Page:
Learn How to Make a Rag Quilt

  • 01 of 04

    What Are Rag Quilts?

    How to Make a Rag Quilt
    Learn How to Make a Rag Qult. Janet Wickell

    Rag quilts are quilts that have exposed seam allowances on the front and finished, traditional seams on the back. This type of quilt usually has three layers: a top, batting, and backing. However, the quilts are assembled using a completely different method than that used to sew traditional quilts.

    Beyond a different sewing approach, the rag quilt seams are clipped then the quilt is washed so the seams fray intentionally. This produces the "rag" effect and adds a comfy, cozy touch that makes this type of quilt so appealing.

    The Best Fabrics to Use

    Rag quilts can be made with a variety of fabrics. Many quilters use regular quilting cotton, flannel, homespun, and denim, and sometimes a combination of the four.

    • Flannel fabrics make soft, cuddly rag quilts and result in generous, soft frays on the front of the quilt.
    • Homespun fabrics fray wonderfully and their plaids and stripes provide a country look and feel.
    • Denim rag quilts are usually very heavy, while you're sewing them and when they're used as a cover. You can reduce the load a bit by sewing with a lightweight denim, or by using denim for the front of the quilt and a lightweight flannel or regular quilting cotton for the back. You might even decide that two layers are plenty, and omit the batting.
    • Avoid polyester blend fabrics, because they don't fray as well as cotton.

    The Batting Fabric

    No matter what you use for the quilt's front and back, your might prefer flannel for its batting. It isn't necessary to use expensive flannels for batting, but do consider how the color(s) you select will look when their threads become part of the quilt's frayed edges.

    Other materials can be used for the batting as well:

    • Quilting cotton can be used as batting, but the frays won't be as lush as frays produced by flannel.
    • Some quilters use low-loft cotton batting in rag quilts. It takes longer to use this method and quilting is necessary to keep the fibers intact.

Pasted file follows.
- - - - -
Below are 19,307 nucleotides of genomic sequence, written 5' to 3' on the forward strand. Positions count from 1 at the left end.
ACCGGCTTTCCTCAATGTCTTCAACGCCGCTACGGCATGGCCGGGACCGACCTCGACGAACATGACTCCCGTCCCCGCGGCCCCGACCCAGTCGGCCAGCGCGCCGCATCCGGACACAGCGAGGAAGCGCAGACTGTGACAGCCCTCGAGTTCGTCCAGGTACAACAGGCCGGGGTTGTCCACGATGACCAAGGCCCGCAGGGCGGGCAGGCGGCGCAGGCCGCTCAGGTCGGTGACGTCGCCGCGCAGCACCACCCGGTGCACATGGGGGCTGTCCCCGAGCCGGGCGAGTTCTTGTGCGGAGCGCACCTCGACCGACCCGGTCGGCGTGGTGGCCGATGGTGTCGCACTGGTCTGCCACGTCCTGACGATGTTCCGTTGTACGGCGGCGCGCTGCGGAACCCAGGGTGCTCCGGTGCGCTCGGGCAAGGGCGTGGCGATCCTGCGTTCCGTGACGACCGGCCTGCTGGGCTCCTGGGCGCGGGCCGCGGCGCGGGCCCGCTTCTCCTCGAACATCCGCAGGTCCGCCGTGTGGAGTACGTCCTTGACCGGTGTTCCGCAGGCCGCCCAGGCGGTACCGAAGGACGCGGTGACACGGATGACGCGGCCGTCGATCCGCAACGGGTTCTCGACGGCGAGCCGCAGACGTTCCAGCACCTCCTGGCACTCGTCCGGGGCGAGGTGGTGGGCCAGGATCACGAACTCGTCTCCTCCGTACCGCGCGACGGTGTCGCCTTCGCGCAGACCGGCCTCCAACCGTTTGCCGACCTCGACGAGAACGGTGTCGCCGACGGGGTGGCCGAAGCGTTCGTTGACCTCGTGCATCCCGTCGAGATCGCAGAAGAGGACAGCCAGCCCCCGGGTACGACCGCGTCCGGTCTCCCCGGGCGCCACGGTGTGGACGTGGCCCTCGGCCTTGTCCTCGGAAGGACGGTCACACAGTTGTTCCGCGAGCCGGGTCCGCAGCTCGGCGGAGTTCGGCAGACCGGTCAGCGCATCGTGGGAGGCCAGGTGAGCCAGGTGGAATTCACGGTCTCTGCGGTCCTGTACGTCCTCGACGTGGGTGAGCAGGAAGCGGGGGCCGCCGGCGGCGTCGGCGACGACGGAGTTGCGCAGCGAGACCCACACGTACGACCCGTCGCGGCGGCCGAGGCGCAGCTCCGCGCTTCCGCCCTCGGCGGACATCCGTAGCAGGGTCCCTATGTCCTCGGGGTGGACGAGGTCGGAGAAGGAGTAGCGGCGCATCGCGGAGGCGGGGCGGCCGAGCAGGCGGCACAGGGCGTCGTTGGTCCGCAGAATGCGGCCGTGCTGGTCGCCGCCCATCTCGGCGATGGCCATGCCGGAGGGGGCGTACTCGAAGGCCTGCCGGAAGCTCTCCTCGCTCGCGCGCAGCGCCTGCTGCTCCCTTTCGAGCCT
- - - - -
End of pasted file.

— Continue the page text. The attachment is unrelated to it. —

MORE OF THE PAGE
No quilting is necessary if you use flannel or another fabric for batting because both types of fabric remain stable in the finished quilt.

    Flannel Batting Tip: It is easier to align the batting with the top and backing pieces if the flannel is cut just a tiny bit smaller than the other pieces of a rag quilt. For instance, if a pattern says to cut all three layers into 10- by 10-inch squares, cut flannel batting squares 9 7/8 by 9 7/8 inches. Your results may differ, but this method has made it easier to align the front and back pieces and then sew the sandwiches together more accurately.

    Continue to 2 of 4 below.
  • 02 of 04

    The Basics of Sewing an Easy Rag Quilt

    Learn How to Make a Rag Quilt
    You can see two sides of a rag quilt in this photo. One is the front side of the quilt, with frayed edges. The side flipped over is the back, and has "normal" looking seams. Janet Wickell

    Sewing a rag quilt requires a different approach than a traditional quilt. There are two main distinctions in the method:

    • Rag quilts are sewn after each block (or a portion of a block) is assembled into lots of little quilt sandwiches atop a batting and a backing.
    • A walking foot isn't required when making rag quilts. However, the foot's built-in feed dogs do help keep the multiple layers of the sandwiches from shifting as they move through the sewing machine.

    Seam Allowances

    Most rag quilts are sewn together with a 1/2-inch seam allowance. Try that width before experimenting with wider seams.

    Assembling a Rag Quilt Sandwich

    Rag quilt patterns contain specific assembly instructions, but understanding a few basic concepts makes it easier to become accustomed to the process. For this example, let's pretend our quilt is made from 10-inch squares of fabric.

    1. Position a 10-inch backing square right side down on a table.
    2. Center a flannel batting square of the same size—or just a bit smaller—on top of the backing. (If you're using cotton batting, see slide 4, since the instructions differ.)
    3. Place the 10-inch top square on top of the batting, right side up.
    4. Slide a few straight pins through the stack to hold the fabrics together.
    5. Make additional 10-inch square sandwiches until you have enough to assemble the quilt.
    6. Arrange the stacks in rows as desired.

    Sew the Rag Quilt

    In this example, the sandwiches are sewn together side by side in horizontal rows:

    1. Gather the first two blocks in the first row. Place the stacks backing sides together, noting which edges should be connected. Sew along the aligned edges with a 1/2-inch seam allowance.